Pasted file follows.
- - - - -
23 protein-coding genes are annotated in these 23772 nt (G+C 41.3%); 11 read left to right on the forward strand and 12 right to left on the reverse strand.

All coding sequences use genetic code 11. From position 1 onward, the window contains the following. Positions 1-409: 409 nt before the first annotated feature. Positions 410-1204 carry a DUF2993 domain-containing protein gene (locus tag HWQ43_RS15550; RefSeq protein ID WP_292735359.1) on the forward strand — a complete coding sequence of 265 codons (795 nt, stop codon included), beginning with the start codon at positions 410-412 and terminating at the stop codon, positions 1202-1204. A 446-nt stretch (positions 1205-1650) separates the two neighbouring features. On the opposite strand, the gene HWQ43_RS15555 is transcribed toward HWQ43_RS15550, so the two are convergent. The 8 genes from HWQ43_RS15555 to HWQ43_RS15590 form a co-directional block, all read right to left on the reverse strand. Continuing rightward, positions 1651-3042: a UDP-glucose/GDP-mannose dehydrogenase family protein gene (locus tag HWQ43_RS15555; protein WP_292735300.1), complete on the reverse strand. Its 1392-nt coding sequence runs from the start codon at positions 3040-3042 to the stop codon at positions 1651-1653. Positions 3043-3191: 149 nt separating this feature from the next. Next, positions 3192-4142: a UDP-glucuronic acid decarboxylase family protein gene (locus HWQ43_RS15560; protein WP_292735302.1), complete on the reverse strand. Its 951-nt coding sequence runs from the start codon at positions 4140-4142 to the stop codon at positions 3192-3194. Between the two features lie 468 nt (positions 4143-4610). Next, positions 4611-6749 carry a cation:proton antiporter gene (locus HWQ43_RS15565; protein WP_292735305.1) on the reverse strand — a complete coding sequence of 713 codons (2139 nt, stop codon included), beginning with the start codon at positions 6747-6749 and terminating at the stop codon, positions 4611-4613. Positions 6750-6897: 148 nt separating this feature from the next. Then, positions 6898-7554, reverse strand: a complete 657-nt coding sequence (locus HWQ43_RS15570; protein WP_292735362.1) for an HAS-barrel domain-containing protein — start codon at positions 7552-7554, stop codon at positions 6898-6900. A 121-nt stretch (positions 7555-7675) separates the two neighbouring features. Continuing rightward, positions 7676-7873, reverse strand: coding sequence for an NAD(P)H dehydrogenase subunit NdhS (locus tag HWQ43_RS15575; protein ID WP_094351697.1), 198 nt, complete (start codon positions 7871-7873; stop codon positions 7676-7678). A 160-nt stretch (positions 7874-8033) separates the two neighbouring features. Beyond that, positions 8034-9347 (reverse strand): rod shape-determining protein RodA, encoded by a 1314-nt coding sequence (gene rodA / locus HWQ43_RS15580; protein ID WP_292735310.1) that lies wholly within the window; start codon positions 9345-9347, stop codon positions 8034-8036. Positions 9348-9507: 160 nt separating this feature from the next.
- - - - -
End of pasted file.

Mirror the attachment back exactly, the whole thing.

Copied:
23 protein-coding genes are annotated in these 23772 nt (G+C 41.3%); 11 read left to right on the forward strand and 12 right to left on the reverse strand.

All coding sequences use genetic code 11. From position 1 onward, the window contains the following. Positions 1-409: 409 nt before the first annotated feature. Positions 410-1204 carry a DUF2993 domain-containing protein gene (locus tag HWQ43_RS15550; RefSeq protein ID WP_292735359.1) on the forward strand — a complete coding sequence of 265 codons (795 nt, stop codon included), beginning with the start codon at positions 410-412 and terminating at the stop codon, positions 1202-1204. A 446-nt stretch (positions 1205-1650) separates the two neighbouring features. On the opposite strand, the gene HWQ43_RS15555 is transcribed toward HWQ43_RS15550, so the two are convergent. The 8 genes from HWQ43_RS15555 to HWQ43_RS15590 form a co-directional block, all read right to left on the reverse strand. Continuing rightward, positions 1651-3042: a UDP-glucose/GDP-mannose dehydrogenase family protein gene (locus tag HWQ43_RS15555; protein WP_292735300.1), complete on the reverse strand. Its 1392-nt coding sequence runs from the start codon at positions 3040-3042 to the stop codon at positions 1651-1653. Positions 3043-3191: 149 nt separating this feature from the next. Next, positions 3192-4142: a UDP-glucuronic acid decarboxylase family protein gene (locus HWQ43_RS15560; protein WP_292735302.1), complete on the reverse strand. Its 951-nt coding sequence runs from the start codon at positions 4140-4142 to the stop codon at positions 3192-3194. Between the two features lie 468 nt (positions 4143-4610). Next, positions 4611-6749 carry a cation:proton antiporter gene (locus HWQ43_RS15565; protein WP_292735305.1) on the reverse strand — a complete coding sequence of 713 codons (2139 nt, stop codon included), beginning with the start codon at positions 6747-6749 and terminating at the stop codon, positions 4611-4613. Positions 6750-6897: 148 nt separating this feature from the next. Then, positions 6898-7554, reverse strand: a complete 657-nt coding sequence (locus HWQ43_RS15570; protein WP_292735362.1) for an HAS-barrel domain-containing protein — start codon at positions 7552-7554, stop codon at positions 6898-6900. A 121-nt stretch (positions 7555-7675) separates the two neighbouring features. Continuing rightward, positions 7676-7873, reverse strand: coding sequence for an NAD(P)H dehydrogenase subunit NdhS (locus tag HWQ43_RS15575; protein ID WP_094351697.1), 198 nt, complete (start codon positions 7871-7873; stop codon positions 7676-7678). A 160-nt stretch (positions 7874-8033) separates the two neighbouring features. Beyond that, positions 8034-9347 (reverse strand): rod shape-determining protein RodA, encoded by a 1314-nt coding sequence (gene rodA / locus HWQ43_RS15580; protein ID WP_292735310.1) that lies wholly within the window; start codon positions 9345-9347, stop codon positions 8034-8036. Positions 9348-9507: 160 nt separating this feature from the next.